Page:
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  • 21 votes cast
Feb
28
comment Is there a measure of code rot?
Unit tests won't tell you about the comments that don't match the code, variable names that don't describe what they do, functions that are no longer used, or all the special cases that are there just to pass unit tests.
Feb
25
comment Java vs. C# - Productivity perspective
A given programmer will generally write X lines of code per day regardless of the language. It's really just a question of which language requires fewer lines of code to do the same thing.
Feb
24
comment Developer productivity Cobol versus C#
@S.Lott: OK, I added it as an answer.
Feb
24
answered Developer productivity Cobol versus C#
Feb
24
comment Developer productivity Cobol versus C#
Generally speaking, a programmer can write X lines of code per day. If a language is less verbose (i.e. C# can do more in X lines of code), a programmer can be more productive in it.
Feb
23
awarded  Commentator
Feb
23
comment Is there a measure of code rot?
I'm not sure that's sufficient. What about huge piles of code that are no longer used? Just because the tests still work, it doesn't mean that the code isn't sitting there rotting.
Feb
20
comment C# Dev - I've tried Lisps, but I don't get it
If you've ever had to implement INotifyPropertyChanged or DependencyProperty, you would know that you can't refactor out all boilerplate. Macros would be a great way to simplify these in C#.
Feb
12
comment How do big companies of software developers check for bugs in their programs?
While not a bad answer, you use lots of terminology like "QA", "unit test", and "continuous build" that are likely to be unknown to the sort of person who would ask a question like this. It would be better if you linked to or gave definitions.
Jan
8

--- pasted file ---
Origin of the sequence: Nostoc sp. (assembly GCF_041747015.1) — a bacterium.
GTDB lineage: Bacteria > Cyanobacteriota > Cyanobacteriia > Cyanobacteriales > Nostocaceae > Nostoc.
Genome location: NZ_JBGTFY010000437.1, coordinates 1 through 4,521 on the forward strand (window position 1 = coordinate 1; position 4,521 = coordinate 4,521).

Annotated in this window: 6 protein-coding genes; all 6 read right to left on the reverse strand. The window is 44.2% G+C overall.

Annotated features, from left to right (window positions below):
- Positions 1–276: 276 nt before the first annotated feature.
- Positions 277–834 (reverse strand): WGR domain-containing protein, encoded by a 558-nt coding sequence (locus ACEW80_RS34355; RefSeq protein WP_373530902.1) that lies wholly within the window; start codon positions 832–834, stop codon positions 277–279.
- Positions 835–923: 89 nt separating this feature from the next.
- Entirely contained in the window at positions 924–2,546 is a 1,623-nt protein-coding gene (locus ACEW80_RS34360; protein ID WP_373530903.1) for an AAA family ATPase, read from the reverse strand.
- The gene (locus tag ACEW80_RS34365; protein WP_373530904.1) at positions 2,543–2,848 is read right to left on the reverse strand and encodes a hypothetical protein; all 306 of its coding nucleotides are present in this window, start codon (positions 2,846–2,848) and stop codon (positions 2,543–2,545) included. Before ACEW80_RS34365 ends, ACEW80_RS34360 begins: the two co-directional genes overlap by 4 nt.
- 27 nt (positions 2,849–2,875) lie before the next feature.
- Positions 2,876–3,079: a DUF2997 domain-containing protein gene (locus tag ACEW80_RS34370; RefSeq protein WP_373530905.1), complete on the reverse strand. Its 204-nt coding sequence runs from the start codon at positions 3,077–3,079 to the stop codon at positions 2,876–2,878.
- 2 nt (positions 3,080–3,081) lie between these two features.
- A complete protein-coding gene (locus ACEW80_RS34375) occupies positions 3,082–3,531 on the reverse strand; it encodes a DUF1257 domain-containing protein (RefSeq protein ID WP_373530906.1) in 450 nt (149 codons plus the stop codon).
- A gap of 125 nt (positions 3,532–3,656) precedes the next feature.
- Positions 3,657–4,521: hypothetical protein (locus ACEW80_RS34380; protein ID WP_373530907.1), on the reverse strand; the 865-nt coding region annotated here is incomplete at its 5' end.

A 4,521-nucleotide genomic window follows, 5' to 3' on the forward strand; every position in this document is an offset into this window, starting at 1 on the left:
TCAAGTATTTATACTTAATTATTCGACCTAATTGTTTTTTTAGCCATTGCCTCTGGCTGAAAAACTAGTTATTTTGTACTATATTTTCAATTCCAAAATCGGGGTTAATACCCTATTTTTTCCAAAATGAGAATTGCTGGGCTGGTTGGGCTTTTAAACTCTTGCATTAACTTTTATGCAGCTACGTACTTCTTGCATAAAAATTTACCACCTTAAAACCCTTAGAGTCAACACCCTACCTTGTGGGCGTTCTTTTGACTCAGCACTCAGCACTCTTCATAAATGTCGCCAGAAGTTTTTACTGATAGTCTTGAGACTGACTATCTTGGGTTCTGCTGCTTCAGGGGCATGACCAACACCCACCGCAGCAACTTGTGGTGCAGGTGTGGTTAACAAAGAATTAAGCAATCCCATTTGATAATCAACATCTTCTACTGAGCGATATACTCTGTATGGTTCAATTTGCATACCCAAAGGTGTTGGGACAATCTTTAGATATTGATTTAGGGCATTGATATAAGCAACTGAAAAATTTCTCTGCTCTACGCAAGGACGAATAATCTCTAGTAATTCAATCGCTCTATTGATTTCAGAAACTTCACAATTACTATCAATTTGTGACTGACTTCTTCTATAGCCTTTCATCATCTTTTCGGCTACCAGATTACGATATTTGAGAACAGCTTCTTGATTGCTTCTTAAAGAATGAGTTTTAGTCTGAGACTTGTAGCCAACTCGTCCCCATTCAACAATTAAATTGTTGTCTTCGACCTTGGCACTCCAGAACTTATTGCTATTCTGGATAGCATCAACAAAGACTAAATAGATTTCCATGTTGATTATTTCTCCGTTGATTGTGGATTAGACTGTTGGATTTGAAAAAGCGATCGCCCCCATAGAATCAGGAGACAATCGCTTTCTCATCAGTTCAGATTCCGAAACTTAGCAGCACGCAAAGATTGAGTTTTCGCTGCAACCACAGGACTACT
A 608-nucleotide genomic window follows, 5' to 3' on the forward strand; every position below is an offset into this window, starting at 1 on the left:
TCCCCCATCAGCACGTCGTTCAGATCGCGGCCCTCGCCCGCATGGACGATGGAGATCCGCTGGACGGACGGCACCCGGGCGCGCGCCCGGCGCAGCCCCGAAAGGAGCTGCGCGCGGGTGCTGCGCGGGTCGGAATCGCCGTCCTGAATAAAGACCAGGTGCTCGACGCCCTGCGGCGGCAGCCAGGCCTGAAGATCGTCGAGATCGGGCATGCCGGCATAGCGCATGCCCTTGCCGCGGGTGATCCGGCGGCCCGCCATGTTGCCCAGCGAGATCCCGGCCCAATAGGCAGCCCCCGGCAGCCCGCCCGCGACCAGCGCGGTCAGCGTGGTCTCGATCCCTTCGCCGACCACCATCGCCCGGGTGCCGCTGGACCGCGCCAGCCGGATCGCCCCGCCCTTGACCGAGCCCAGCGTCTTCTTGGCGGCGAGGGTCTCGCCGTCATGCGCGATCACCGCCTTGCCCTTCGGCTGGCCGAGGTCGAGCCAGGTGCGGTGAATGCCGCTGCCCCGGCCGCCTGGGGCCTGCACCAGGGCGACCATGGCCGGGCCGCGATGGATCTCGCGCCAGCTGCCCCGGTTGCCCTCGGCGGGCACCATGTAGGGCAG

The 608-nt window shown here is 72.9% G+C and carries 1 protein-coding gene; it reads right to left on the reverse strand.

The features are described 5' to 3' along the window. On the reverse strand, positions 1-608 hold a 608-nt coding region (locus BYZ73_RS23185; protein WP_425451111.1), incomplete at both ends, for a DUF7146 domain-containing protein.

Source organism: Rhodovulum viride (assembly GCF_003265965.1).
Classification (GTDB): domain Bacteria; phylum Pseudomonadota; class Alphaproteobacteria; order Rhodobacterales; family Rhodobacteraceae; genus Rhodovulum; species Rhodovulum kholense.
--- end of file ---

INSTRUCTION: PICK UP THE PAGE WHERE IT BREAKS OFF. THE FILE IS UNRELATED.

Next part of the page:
comment The most mind-bending programming language?
TECO was also the original base of EMACS. EMACS started off as just a collection of TECO macros!
Dec
13
comment What is the best C++ interview question?
Even something as simple as "write a function to reverse a string" can tell you a lot about an expert programmer: do they use CString, char*, std::string, etc.; do they return a new string or reverse in place; do they manually loop over the characters or do they call a library function. And of course if they can't do something simple like reverse a string, that also tells you a lot about them! There are also lots of follow-up questions, like does it work with Unicode, does it work with UTF-8, etc.
Nov
26
comment What is the right level of site blocking for you as a developer?
Some people actually communicate with their customers via social networking sites like FB, Twitter, and such.
Nov
1
awarded  Teacher
Oct
30
answered async & await - poll for alternatives
Oct
30
awarded  Supporter
Sep
20
comment What are the things Java got right?
-1 for the bean concept. The whole point of beans is to address a shortcoming in Java. If Java had properties and annotations to begin with, they wouldn't have had to invent the "bean".